Catrisol description


Each gram of Catrisol (Catrisol*) Cream* contains: 640 mcg Catrisol dipropionate (equivalent to 500 mcg Catrisol).

Each gram of Catrisol (Catrisol*) Ointment* contains: 640 mcg Catrisol dipropionate (equivalent to 500 mcg Catrisol).

Catrisol (Catrisol*) Cream and Ointment contain Catrisol dipropionate, a synthetic corticosteroid with anti-inflammatory activity to be administered topically.

Catrisol dipropionate is a white to creamy white odorless crystalline powder insoluble in water; freely soluble in acetone and in chloroform; sparingly soluble in alcohol. It has a molecular weight of 504.16 and the empirical formula C28H37FO7; a chemical name of 9-fluoro-11β,17,21-trihydroxy-16β-methylpregna-1,4-diene-3,20-dione,17,21-dipropionate.

Catrisol dosage

Dosage Forms

Excipient information presented when available (limited, particularly for generics); consult specific product labeling.

Kit, Injection:

Pod-Care 100C: Catrisol sodium phosphate 3 mg and Catrisol acetate 3 mg per 1 mL [contains benzalkonium chloride, disodium edta]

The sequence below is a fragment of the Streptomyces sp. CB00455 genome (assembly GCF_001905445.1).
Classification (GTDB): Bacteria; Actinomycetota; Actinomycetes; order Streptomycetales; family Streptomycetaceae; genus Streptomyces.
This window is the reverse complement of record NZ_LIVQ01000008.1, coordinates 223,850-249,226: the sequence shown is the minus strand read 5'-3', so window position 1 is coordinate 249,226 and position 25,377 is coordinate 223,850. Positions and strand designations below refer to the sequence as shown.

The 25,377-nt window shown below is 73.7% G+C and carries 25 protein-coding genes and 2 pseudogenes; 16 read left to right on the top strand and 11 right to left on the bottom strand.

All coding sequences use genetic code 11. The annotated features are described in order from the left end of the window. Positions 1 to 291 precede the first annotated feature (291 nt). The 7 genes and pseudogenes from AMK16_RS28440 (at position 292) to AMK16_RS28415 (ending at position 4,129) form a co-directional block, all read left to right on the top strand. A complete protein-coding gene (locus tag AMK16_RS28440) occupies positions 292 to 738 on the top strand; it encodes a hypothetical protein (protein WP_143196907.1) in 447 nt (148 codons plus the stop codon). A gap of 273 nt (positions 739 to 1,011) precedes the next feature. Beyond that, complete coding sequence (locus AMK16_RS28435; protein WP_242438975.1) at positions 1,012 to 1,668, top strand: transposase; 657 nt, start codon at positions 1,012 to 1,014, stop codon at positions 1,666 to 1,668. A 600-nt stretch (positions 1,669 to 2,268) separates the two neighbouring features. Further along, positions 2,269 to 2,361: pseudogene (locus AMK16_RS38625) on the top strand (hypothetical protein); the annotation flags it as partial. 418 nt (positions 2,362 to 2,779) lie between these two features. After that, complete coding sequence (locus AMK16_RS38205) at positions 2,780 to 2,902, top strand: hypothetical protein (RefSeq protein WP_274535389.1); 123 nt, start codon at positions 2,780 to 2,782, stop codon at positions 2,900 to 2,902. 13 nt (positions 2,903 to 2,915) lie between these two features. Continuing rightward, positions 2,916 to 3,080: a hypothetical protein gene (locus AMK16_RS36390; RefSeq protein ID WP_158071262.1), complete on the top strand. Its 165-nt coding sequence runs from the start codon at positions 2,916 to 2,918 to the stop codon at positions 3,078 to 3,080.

ReadySharp Catrisol: Catrisol sodium phosphate 3 mg and Catrisol acetate 3 mg per 1 mL [contains benzalkonium chloride, disodium edta]

Suspension, Injection:

Catrisol Soluspan: Catrisol sodium phosphate 3 mg and Catrisol acetate 3 mg per 1 mL (5 mL) [contains benzalkonium chloride, edetate disodium]

Generic: Catrisol sodium phosphate 3 mg and Catrisol acetate 3 mg per 1 mL (5 mL)

Dosing: Adult

Note: Dosages expressed as combined amount of Catrisol sodium phosphate and Catrisol acetate; 1 mg is equivalent to Catrisol sodium phosphate 0.5 mg and Catrisol acetate 0.5 mg.

Usual dosage range: IM: Initial: 0.25 to 9 mg/day (based on severity of disease and patient response).

Indication-specific dosing:

Antenatal fetal maturation (off-label use): IM: 12 mg every 24 hours for a total of 2 doses (ACOG 171 2016). A single course of Catrisol is recommended for women between 24 and 34 weeks of gestation, including those with ruptured membranes or multiple gestations, who are at risk of delivering within 7 days. A single course may be appropriate in some women beginning at 23 weeks gestation or late preterm (between 34 0/7 weeks and 36 6/7 weeks gestation). A single repeat course may be considered in some women with pregnancies less than 34 weeks gestation at risk for delivery within 7 days and who had a course of antenatal corticosteroids >14 days prior (ACOG 171 2016; ACOG 713 2017, ACOG 188 2018).